We took the bus on a circuitous route, as a smaller group, over to Leutasch to XC ski. There is about 200Ks of XC skiing here, so it’s good to check out some other trails. After finding the trail, people split up and five of us ended up we skiing back to Seefeld. Just as we were getting underway, we were told we had to change our planned route because of high avalanche danger, which closed our intended route. We found an alternative route, and skied back to Seefeld, covering some of the same trails I had skied yesterday.

I cannot believe how many people here are into XC skiing — it’s like a crowded Aspen ski slope (albeit on a narrow path) at Christmas or a race, sometimes. Everything is groomed nicely and the weather was great. There is a ton of snow here, so that helps. The temperatures range from -4 to +4C (25 to 40F). The range of abilities is beginner and there are beginner areas and lessons, to, obviously, World Cup.

Anyway, just as we were getting underway, I looked at my heart rate monitor and it hit 42 or something even lower — I’m either in shape or the high altitude really does have a fantastic training effect.

Here’s a video at the start of our ski:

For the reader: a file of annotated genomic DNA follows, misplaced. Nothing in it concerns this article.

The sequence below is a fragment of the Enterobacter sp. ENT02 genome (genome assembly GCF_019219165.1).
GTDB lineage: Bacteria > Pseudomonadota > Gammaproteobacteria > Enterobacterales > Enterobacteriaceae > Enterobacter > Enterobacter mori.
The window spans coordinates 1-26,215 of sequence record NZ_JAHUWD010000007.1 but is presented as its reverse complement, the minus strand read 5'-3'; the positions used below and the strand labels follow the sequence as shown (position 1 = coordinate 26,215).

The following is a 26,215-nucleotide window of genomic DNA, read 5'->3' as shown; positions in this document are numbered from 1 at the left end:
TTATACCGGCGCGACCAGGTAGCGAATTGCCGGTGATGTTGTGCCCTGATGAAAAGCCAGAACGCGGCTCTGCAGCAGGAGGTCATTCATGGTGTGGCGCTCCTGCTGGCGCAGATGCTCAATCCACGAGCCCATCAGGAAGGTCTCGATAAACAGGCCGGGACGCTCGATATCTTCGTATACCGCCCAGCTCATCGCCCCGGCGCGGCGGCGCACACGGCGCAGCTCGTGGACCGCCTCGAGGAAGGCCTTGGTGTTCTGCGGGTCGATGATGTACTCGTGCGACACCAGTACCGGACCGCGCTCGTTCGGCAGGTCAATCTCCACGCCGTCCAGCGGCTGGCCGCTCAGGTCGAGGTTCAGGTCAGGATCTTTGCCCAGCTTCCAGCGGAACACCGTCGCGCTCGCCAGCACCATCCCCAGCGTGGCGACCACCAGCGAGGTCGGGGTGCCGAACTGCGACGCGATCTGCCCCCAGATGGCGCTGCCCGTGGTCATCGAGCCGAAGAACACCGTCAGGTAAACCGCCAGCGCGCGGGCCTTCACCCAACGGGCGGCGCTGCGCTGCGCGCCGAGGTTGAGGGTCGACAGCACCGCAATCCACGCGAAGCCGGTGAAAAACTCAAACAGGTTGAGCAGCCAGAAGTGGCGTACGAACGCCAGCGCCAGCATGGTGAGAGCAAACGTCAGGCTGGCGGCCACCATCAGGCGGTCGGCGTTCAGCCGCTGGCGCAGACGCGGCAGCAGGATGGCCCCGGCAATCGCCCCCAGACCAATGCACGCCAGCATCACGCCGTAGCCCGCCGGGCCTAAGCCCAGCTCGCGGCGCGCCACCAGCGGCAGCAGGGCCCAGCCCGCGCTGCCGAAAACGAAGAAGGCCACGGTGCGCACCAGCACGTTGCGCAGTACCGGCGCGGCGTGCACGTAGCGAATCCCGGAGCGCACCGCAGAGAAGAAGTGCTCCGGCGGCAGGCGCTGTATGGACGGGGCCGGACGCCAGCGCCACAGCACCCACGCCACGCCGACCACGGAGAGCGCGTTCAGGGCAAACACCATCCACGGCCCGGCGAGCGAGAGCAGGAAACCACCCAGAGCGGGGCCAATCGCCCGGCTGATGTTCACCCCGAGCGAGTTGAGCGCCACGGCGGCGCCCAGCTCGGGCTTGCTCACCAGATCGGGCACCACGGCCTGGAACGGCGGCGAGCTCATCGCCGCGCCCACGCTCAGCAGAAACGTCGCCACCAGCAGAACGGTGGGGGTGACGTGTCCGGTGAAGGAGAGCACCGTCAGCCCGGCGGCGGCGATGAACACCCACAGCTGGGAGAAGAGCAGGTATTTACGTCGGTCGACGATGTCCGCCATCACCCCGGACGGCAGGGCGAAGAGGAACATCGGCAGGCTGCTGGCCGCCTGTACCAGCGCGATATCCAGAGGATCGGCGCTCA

We took our time, sort of, and skied about 25K from the drop off in Leutasch to Seefeld, stopping at a hut for a coffee and cakes. With us were two Jims, a Kim and an Elena.

The slopes are rated just like alpine ski runs (European ratings: green, red, black for easy, medium, harder). Everything is well marked and it’s super scenic, quiet and can be slow or fast as you want.

I meant to take an easy day which turned out to be a medium day. It turns out our alpine day sharpened up my downhilling and to go up, you have to go down.

There is one guy, Vlad, who befriended someone in the group when they were in Crested Butte, Colorado, on vacation and then showed up here. I guess he thought he’d save the money and mooch off the group. He seems to be a creap and is omnipresent. I ran into him lurking in the ski room and he asked if I was going to watch the races across the street (today is the combined — Nordic jumping then Nordic (XC) skiing. I said yes although I was going over to meet today’s group of skiers at the James Bondish outdoor bar, assuming he would go out to watch the event. Instead he turned up where we were. Just weird and to be ignored.

Speaking of the bar, the music at the bar is kind of amazingly old and hokey. I can hear it in my room until about 10 PM so I know. The playlist includes …tbd.

Here is a photo of the finish area for the races, at sunset. The tower has a video camera mounted to the top and is controlled from a seat at the bottom.

Another long meal, and not vegan at all. Vegan is out the window! Bring on the butter (lots of it), cheese, meat, etc… Speaking of meals, we have been eating those as a group but one of the guys got sick and he has cloistered himself apart from the group—no one wants to get sick. Even his wife won’t sit near him. Lousy situation!



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1-25-2018 In Seefeld XC skiing